Keys to Wisdom Keys

Keys. You may have some jingling in your pocket or handbag. Take them out. Look at them. Describe them. Collins dictionary remarks that they are metal instruments that, when rotated, open locks. But there is more to them than that.

In a recent survey, one group used the adjectives "little", "lovely","magic", and "intricate" to describe them while another chose "awkward","worn", "jagged", and "serrated".

This cleverly designed study, reported in this week's New Scientist, attempted to prove scientifically what poets have always known. Language matters. The first group of describers were Spaniards, who see keys as feminine; the second were Germans, for whom they are masculine. The words they used were identified by "gender-blind" English speakers as gender-linked.

The situation was reversed in the case of bridges, for Germans “fragile”,”beautiful”, and “elegant”; for Spaniards “big”, “dangerous”, and”sturdy”. The next step for Lera Boroditsky of the Massachusetts Institute of Technology is to investigate if bridge design actually differs in the two countries or if it is simply a matter of perception.

Until now, the science of language has emphasised its universality. All humans are hard-wired for language. It doesn’t matter, the argument has been, whether you identify the colour of blood as red or rouge, you bleed when cut. A rose by any other name would smell as sweet. Moving from language to language is, therefore, a simple matter of translation.

Just as psychologists believe they have proved that humans across the world identify the same female faces as “beautiful”, decoding characteristics such as youth and symmetry which promise reproductive
health, language scientists thought they had proved the universality of thought. Words were just labels for things we all understood.

But reality, it now appears, is much more complex. Because, if the universal pattern were really universal, then the model with the ring of confidence from the Colgate toothpaste ad would be the most desirable
woman in the world. Of course, she’s not.

It’s the same with the universal ideas described by language. Boroditsky and her colleague, Dan Slobin of the University of California, are chipping away at the orthodoxy with studies designed to reveal the
interaction of thoughts and language. They believe that from infancy our entry into the world of thought is governed by the language we hear around us and that, although we may see colours and other aspects of the physical world in the same way, our understanding of love, life, and time can be hugely different. For Mandarin speakers time is vertical, not horizontal as it is for English speakers. Ask a monolingual Mandarin speaker to point into the future and he will point down, not along like a satellite in orbit, as we would. How influential is that distinction in his making sense of the world? We don’t know.

What we know is that half of the world’s 6,000 languages are in danger of extinction. Does this elimination of diversity matter? Are these languages simply no longer useful in the modern world? After all, if you want to get a job in Nairobi or Alicante or Edinburgh, what you need to speak is English, not some antiquated tongue which hardly anyone understands.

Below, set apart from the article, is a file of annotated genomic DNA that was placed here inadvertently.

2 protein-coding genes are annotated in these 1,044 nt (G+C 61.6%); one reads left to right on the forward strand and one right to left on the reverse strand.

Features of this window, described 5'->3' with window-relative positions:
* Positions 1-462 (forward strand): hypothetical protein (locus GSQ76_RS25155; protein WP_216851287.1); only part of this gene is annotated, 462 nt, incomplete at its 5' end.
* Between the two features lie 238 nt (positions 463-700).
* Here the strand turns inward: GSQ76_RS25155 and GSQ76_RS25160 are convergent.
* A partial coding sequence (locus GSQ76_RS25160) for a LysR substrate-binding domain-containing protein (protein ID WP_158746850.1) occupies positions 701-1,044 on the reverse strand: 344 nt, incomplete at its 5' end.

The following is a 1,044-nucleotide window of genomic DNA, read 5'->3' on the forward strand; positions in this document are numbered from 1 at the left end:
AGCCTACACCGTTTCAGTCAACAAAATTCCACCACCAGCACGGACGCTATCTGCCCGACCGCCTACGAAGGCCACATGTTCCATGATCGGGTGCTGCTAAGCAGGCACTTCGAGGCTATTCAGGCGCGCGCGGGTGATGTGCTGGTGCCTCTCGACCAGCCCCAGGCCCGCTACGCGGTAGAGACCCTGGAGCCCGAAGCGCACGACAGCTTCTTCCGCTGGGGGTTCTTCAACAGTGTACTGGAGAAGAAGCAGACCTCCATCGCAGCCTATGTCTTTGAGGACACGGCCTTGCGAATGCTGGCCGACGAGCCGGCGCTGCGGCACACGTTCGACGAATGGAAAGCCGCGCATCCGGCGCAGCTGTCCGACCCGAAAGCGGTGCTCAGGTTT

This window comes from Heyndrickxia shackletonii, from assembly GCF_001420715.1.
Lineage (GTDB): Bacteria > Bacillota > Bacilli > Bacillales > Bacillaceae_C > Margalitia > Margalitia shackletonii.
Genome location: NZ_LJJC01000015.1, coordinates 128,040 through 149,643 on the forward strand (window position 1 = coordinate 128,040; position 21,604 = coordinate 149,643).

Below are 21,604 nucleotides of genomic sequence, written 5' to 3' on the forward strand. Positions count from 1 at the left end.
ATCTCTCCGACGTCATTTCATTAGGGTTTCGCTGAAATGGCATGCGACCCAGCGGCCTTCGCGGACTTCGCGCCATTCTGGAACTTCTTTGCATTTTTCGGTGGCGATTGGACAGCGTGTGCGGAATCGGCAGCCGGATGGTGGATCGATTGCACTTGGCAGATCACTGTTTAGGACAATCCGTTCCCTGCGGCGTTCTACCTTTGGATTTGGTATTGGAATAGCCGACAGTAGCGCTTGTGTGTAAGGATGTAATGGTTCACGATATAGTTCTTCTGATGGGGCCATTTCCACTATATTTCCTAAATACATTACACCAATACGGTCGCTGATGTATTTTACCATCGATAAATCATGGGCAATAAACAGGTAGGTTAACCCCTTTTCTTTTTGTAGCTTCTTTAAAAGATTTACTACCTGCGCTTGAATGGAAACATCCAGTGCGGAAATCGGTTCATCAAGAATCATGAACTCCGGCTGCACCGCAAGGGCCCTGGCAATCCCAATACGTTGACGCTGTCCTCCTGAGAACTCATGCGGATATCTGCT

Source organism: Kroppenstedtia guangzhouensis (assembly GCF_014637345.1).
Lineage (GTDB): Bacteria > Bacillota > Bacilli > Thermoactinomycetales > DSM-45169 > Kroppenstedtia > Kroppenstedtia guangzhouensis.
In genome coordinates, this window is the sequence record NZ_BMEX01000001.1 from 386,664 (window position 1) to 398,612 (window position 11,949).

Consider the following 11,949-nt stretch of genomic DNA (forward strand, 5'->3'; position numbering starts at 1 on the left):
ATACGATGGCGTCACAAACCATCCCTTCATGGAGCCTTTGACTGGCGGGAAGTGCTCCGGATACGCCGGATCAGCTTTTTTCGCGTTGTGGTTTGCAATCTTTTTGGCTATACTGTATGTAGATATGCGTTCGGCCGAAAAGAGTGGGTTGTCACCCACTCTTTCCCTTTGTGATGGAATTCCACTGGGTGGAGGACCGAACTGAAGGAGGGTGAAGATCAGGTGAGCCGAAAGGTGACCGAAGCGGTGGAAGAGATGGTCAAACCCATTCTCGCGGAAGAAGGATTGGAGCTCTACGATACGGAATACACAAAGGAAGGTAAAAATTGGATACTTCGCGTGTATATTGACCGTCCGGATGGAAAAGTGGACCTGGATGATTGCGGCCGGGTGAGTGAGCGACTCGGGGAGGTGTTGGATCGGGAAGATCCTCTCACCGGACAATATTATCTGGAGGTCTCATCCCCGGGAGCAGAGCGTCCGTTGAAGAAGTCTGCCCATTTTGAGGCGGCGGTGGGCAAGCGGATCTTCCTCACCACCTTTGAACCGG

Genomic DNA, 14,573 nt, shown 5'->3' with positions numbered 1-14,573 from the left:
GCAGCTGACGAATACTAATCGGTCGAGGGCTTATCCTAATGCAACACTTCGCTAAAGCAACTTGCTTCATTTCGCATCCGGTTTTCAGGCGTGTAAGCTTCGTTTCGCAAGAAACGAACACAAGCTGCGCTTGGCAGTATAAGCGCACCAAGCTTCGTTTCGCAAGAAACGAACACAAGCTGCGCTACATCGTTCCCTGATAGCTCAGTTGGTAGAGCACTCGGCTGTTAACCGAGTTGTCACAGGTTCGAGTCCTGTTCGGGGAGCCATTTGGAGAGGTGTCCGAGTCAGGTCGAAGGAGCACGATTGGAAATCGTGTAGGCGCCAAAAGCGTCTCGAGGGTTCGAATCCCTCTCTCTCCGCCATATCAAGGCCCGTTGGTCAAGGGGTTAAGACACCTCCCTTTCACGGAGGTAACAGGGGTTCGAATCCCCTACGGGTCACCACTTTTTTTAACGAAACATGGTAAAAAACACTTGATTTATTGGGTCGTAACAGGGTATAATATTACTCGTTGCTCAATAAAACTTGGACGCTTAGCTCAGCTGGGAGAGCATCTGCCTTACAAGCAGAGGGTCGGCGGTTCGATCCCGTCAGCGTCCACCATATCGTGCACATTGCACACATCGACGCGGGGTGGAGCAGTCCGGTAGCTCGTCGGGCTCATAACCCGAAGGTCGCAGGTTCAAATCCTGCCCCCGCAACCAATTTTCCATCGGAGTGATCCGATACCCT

Perhaps it does matter. At home, Gaels have long told us that the soul of Gaeldom and the wisdom of our forebears are held within their language and literature as a sailing ship contains its timbers and its sails. They believe that the poetry of the ancients can only be understood and appreciated in the tongue in which they were written. To translate them is to create something different. The meaning of the original can only be glimpsed in translation, not fully apprehended.Those trying to protect the language of Scots have described a pithy, couthy sense of being that is embedded in it.

This concept is perhaps hard to understand for monolingual English speakers for several reasons. One, because they are monolingual and therefore have a limited understanding of linguistic difference. Two,
because English itself, in becoming universal, has done away with the particular. English exists in many forms, from journalese to business English; the broken English which globetrotting polyglots often use to each other; the English of the internet and computers; American, Australian, and Indian English; but most of these are comprehensible to most of us.

A succinct and lucid language, it is undeniably a useful tool, but its global status makes it relatively value-free. It can also be bland. The flowering of the Elizabethan age, when 10,000 new words appeared, has
gone. Subcultures such as rap music throw up their own words, often expressing an alienated rage. Scrabble fiends and crossword fanatics will plunder a new Oxford dictionary, published this week, of weird and wonderful words – such as erinaceous for hedgehog-like – but most of us use a fairly limited vocabulary.

There is a victory in the fact that science now appreciates the poetry of language, languages can be keys to other, magic lands, keys to chests of wisdom, to hearts, and minds. To be monolingual is to inhabit only one room of the house of knowledge.

The Scottish Herald
4th Dec 2002